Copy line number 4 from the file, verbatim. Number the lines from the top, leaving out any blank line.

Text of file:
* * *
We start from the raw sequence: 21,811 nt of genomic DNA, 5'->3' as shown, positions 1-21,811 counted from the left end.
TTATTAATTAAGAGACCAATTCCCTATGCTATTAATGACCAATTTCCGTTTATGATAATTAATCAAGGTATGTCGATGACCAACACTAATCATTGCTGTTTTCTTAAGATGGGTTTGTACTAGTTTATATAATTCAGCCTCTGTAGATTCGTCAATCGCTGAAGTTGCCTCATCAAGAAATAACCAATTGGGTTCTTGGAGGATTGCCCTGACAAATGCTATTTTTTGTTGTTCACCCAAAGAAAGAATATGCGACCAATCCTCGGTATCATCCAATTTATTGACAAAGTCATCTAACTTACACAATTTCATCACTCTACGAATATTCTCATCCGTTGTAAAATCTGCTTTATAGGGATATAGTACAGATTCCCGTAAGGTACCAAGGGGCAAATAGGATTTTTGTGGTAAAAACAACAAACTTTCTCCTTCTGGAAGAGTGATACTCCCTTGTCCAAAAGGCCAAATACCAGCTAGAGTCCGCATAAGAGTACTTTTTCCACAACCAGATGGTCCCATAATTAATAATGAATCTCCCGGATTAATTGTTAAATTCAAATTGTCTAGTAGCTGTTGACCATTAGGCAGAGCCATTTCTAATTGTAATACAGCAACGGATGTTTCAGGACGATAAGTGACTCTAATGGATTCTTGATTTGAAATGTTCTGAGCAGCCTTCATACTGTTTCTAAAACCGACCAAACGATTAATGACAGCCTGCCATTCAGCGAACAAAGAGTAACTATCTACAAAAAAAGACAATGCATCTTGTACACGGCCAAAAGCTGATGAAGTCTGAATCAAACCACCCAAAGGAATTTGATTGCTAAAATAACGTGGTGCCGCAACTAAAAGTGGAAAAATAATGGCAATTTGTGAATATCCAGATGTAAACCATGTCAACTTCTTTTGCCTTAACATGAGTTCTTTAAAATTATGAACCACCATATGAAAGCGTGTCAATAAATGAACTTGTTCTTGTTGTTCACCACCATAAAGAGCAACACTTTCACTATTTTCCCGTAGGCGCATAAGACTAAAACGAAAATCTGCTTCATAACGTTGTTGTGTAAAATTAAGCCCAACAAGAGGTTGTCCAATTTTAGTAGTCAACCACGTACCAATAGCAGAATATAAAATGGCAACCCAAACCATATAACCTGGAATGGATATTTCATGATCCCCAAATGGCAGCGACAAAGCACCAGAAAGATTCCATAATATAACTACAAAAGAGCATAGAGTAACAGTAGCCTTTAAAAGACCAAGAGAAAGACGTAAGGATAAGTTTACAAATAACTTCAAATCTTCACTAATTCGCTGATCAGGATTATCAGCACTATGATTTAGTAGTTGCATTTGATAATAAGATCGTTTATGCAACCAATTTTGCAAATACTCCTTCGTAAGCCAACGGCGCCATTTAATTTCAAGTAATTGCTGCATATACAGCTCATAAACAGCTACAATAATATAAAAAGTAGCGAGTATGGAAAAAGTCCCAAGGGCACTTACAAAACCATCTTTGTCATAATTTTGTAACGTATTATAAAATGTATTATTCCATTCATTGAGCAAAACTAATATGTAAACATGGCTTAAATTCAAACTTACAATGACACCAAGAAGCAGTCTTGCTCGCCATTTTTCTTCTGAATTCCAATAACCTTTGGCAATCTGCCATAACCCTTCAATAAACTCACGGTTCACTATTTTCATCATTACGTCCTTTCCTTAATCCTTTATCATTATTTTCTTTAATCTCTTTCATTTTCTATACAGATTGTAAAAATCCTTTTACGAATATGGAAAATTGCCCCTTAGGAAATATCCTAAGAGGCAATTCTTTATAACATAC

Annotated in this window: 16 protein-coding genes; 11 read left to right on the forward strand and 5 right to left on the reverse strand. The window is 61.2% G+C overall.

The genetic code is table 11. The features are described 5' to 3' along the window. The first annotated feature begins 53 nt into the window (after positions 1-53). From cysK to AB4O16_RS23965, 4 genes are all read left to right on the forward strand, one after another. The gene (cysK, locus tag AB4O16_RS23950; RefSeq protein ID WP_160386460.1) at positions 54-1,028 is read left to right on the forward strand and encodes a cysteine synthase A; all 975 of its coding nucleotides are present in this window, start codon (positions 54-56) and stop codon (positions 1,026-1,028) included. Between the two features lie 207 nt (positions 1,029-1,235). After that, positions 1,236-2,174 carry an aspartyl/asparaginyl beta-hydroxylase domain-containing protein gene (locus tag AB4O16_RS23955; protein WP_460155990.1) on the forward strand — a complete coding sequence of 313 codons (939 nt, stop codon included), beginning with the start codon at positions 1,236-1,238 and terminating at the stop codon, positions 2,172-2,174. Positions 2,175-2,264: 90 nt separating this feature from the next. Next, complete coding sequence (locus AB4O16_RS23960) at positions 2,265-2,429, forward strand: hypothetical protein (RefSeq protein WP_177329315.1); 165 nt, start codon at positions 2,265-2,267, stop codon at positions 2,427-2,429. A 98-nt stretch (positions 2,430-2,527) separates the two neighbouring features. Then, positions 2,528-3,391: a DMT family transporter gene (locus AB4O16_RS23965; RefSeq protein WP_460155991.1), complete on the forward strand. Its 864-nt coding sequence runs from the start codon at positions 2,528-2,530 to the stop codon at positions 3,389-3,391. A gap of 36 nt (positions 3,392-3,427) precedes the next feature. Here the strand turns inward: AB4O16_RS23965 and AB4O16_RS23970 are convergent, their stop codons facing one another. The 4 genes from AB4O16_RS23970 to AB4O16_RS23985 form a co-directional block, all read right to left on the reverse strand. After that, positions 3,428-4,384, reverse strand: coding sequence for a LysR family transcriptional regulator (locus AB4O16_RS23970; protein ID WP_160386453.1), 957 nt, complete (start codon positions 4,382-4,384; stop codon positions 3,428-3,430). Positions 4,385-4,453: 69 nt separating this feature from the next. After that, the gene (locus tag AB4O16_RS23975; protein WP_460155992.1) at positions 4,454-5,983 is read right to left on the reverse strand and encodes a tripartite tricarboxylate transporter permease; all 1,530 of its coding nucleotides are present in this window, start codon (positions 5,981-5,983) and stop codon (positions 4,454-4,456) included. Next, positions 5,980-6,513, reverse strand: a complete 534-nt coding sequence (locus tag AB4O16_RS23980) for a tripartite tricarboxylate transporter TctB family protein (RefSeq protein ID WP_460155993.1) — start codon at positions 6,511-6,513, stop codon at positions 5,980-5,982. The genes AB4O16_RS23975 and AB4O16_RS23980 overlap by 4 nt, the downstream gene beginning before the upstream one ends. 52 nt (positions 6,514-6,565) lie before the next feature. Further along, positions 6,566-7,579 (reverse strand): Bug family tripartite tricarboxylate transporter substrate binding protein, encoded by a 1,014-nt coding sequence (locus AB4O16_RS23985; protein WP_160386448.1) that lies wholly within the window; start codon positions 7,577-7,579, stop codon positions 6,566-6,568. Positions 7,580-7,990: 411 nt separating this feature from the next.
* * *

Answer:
The genetic code is table 11. The features are described 5' to 3' along the window. The first annotated feature begins 53 nt into the window (after positions 1-53). From cysK to AB4O16_RS23965, 4 genes are all read left to right on the forward strand, one after another. The gene (cysK, locus tag AB4O16_RS23950; RefSeq protein ID WP_160386460.1) at positions 54-1,028 is read left to right on the forward strand and encodes a cysteine synthase A; all 975 of its coding nucleotides are present in this window, start codon (positions 54-56) and stop codon (positions 1,026-1,028) included. Between the two features lie 207 nt (positions 1,029-1,235). After that, positions 1,236-2,174 carry an aspartyl/asparaginyl beta-hydroxylase domain-containing protein gene (locus tag AB4O16_RS23955; protein WP_460155990.1) on the forward strand — a complete coding sequence of 313 codons (939 nt, stop codon included), beginning with the start codon at positions 1,236-1,238 and terminating at the stop codon, positions 2,172-2,174. Positions 2,175-2,264: 90 nt separating this feature from the next. Next, complete coding sequence (locus AB4O16_RS23960) at positions 2,265-2,429, forward strand: hypothetical protein (RefSeq protein WP_177329315.1); 165 nt, start codon at positions 2,265-2,267, stop codon at positions 2,427-2,429. A 98-nt stretch (positions 2,430-2,527) separates the two neighbouring features. Then, positions 2,528-3,391: a DMT family transporter gene (locus AB4O16_RS23965; RefSeq protein WP_460155991.1), complete on the forward strand. Its 864-nt coding sequence runs from the start codon at positions 2,528-2,530 to the stop codon at positions 3,389-3,391. A gap of 36 nt (positions 3,392-3,427) precedes the next feature. Here the strand turns inward: AB4O16_RS23965 and AB4O16_RS23970 are convergent, their stop codons facing one another. The 4 genes from AB4O16_RS23970 to AB4O16_RS23985 form a co-directional block, all read right to left on the reverse strand. After that, positions 3,428-4,384, reverse strand: coding sequence for a LysR family transcriptional regulator (locus AB4O16_RS23970; protein ID WP_160386453.1), 957 nt, complete (start codon positions 4,382-4,384; stop codon positions 3,428-3,430). Positions 4,385-4,453: 69 nt separating this feature from the next. After that, the gene (locus tag AB4O16_RS23975; protein WP_460155992.1) at positions 4,454-5,983 is read right to left on the reverse strand and encodes a tripartite tricarboxylate transporter permease; all 1,530 of its coding nucleotides are present in this window, start codon (positions 5,981-5,983) and stop codon (positions 4,454-4,456) included. Next, positions 5,980-6,513, reverse strand: a complete 534-nt coding sequence (locus tag AB4O16_RS23980) for a tripartite tricarboxylate transporter TctB family protein (RefSeq protein ID WP_460155993.1) — start codon at positions 6,511-6,513, stop codon at positions 5,980-5,982. The genes AB4O16_RS23975 and AB4O16_RS23980 overlap by 4 nt, the downstream gene beginning before the upstream one ends. 52 nt (positions 6,514-6,565) lie before the next feature. Further along, positions 6,566-7,579 (reverse strand): Bug family tripartite tricarboxylate transporter substrate binding protein, encoded by a 1,014-nt coding sequence (locus AB4O16_RS23985; protein WP_160386448.1) that lies wholly within the window; start codon positions 7,577-7,579, stop codon positions 6,566-6,568. Positions 7,580-7,990: 411 nt separating this feature from the next.